‘Mother’ of disability rights movement Judy Heumann dies at age 75

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Disability rights advocate Judith “Judy” Heumann, who was instrumental in securing landmark education-related laws and regulations that expanded accessibility for students and people with disabilities, died at age 75 in Washington, D.C., on March 4, according to her website

Known as the “mother” of the disability rights movement, Heumann was born in 1947 and contracted polio at the age of 2, leaving her unable to walk. When a school principal said she couldn’t enter kindergarten because she used a wheelchair, Heumann set out on a lifelong path of “fighting for the inherent dignity of people with disabilities,” according to a statement from President Joe Biden, who called Heumann a “trailblazer.” 

After earning bachelor’s and master’s degrees, Heumann saw the New York Board of Education reject her application for a teaching license because it said she would be unable to help students or herself evacuate if there were a fire. She sued on the basis of discrimination and went on to become the first teacher in the state to use a wheelchair, according to Heumann’s website.

After teaching for several years, Heumann dedicated herself full time to disability advocacy. In 1977, she led a 26-day sit-in at a federal building in San Francisco to push for enforcement of regulations for Section 504 of the Rehabilitation Act of 1973. Students with disabilities in K-12 and higher education are provided accommodations and services in schools through Section 504.

Over the next several decades, Heumann worked to develop or implement the Individuals with Disabilities Education Act, the Americans with Disabilities Act, the Rehabilitation Act, and the UN Convention on the Rights of Persons with Disabilities, her website said.

Additionally, she helped found the Berkeley Center for Independent Living, the Independent Living Movement and the World Institute on Disability. She served on several boards that brought attention and support to people with disabilities. 

In 1993, Heumann was appointed assistant secretary of the U.S. Department of Education’s Office of Special Education and Rehabilitation Services, where she oversaw the 1997 reauthorization of IDEA that required stronger academic expectations and accountability for the education of students with disabilities. She served in that role until 2001.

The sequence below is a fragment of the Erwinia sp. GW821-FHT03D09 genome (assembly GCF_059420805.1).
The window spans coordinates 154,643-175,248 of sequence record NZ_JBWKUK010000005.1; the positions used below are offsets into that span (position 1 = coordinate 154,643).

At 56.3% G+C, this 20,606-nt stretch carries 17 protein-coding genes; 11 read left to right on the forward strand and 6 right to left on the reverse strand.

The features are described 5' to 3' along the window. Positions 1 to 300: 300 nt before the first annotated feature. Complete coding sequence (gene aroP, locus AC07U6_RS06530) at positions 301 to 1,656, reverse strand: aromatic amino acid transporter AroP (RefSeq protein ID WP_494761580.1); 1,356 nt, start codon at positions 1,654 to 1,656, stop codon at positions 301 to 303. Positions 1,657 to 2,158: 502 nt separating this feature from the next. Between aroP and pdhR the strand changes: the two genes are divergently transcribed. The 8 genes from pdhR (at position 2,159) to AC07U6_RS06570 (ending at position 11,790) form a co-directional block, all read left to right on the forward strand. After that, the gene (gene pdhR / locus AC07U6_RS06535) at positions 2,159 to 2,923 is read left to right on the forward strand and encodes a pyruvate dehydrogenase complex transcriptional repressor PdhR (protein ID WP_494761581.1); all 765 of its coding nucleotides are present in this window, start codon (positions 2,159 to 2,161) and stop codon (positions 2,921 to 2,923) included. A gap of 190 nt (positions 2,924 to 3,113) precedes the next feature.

In a statement, U.S. Education Secretary Miguel Cardona said Heumann’s leadership contributed to a nearly 20 percentage point jump from 2000 to 2023 in the number of students with disabilities graduating with a standard high school diploma

George Miller, former chair of the House Education and Labor Committee and current board member of The Century Foundation, wrote in an emailed statement, “For over five decades, Judy helped lead the fight for people with disabilities to win their full civil rights. She was a fierce and courageous advocate and served as the public conscience necessary to drive landmark legislative and administrative actions to expand disability rights.”

Recently, Heumann was featured in the documentary “Crip Camp: A Disability Revolution,” a 2020 American award-winning documentary film about a summer camp for teens with disabilities.

In a quote on her website, Heumann said some people voiced that the work she did changed the world. “But really, I simply refused to accept what I was told about who I could be. And I was willing to make a fuss about it.”

This article originally appeared in www.k12dive.com

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